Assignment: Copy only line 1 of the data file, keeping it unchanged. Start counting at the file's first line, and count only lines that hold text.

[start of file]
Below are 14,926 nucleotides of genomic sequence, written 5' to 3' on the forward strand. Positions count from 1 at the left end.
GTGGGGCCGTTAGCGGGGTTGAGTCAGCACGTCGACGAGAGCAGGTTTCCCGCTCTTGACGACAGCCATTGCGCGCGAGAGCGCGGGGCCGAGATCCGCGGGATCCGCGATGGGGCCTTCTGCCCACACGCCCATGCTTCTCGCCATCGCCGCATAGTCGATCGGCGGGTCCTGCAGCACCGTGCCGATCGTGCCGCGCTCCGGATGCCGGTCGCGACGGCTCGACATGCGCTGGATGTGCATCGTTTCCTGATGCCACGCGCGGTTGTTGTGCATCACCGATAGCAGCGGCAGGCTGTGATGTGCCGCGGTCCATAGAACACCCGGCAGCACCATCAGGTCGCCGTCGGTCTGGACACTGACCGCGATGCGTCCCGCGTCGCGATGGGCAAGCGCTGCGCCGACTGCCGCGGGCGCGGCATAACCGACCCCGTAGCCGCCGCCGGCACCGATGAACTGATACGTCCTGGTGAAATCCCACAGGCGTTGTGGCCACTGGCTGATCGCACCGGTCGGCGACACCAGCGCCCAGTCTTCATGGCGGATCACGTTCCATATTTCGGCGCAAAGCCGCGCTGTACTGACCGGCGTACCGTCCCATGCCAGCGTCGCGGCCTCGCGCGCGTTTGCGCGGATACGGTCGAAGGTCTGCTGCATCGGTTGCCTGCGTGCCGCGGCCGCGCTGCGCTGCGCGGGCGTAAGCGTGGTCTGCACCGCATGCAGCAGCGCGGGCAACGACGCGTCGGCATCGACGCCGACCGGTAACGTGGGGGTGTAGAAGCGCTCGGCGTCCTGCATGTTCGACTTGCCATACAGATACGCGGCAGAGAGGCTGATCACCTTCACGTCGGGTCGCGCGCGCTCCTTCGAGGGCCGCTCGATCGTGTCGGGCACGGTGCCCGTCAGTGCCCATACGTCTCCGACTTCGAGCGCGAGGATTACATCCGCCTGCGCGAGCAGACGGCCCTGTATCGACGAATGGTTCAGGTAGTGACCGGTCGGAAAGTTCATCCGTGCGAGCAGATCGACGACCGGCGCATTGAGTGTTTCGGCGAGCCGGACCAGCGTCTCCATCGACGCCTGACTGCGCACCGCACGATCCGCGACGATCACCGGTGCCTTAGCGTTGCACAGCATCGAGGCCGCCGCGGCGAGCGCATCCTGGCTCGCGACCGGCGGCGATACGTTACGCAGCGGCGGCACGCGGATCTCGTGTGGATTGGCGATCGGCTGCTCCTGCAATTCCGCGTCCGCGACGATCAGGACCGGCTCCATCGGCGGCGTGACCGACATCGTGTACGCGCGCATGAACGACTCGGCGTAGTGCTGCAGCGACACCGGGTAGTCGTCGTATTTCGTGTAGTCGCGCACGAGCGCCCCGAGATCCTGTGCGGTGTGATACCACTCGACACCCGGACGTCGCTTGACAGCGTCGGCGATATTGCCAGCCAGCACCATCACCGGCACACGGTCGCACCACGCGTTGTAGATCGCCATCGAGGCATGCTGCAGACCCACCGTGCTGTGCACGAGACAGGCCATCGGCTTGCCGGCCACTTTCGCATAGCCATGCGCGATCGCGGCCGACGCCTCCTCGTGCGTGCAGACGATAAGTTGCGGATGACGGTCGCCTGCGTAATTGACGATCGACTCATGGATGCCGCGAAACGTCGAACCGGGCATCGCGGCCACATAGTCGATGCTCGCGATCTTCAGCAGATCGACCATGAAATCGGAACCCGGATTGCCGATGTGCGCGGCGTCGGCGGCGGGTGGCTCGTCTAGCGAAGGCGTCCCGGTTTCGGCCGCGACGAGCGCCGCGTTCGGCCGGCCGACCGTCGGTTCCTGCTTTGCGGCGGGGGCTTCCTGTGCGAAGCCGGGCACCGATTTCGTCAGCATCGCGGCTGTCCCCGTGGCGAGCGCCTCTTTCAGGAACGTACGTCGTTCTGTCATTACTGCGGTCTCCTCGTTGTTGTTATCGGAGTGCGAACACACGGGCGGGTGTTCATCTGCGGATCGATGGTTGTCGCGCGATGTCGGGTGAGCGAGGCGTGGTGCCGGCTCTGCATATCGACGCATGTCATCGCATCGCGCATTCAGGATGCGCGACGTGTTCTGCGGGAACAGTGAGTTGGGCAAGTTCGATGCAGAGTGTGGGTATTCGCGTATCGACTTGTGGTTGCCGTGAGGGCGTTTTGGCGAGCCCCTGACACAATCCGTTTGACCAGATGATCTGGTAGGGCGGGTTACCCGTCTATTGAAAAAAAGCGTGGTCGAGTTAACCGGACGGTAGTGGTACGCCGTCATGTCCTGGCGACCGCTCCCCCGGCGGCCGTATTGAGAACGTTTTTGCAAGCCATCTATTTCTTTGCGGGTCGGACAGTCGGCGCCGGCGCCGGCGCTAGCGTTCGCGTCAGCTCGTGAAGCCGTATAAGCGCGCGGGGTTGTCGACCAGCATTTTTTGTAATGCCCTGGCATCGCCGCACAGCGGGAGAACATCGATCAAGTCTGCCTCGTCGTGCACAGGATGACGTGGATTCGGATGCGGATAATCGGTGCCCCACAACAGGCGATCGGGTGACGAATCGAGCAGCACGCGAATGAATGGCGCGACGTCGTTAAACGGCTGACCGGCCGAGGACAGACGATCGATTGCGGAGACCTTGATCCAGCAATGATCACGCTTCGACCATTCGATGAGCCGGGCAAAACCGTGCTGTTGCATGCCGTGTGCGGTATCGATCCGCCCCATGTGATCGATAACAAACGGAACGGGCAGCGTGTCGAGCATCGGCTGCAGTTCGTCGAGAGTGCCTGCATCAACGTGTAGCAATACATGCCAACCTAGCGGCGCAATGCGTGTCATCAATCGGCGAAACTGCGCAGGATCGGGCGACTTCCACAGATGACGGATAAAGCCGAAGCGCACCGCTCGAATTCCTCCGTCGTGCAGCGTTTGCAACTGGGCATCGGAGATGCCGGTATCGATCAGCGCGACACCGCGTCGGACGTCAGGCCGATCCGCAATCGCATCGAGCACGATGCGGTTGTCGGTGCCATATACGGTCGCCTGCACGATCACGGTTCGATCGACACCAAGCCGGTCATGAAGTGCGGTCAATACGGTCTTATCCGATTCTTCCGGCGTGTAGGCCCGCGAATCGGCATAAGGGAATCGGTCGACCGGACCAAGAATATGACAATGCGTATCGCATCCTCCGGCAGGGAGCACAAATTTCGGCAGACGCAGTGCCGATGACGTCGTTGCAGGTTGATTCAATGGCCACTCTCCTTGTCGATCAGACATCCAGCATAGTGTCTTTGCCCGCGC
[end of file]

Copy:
Below are 14,926 nucleotides of genomic sequence, written 5' to 3' on the forward strand. Positions count from 1 at the left end.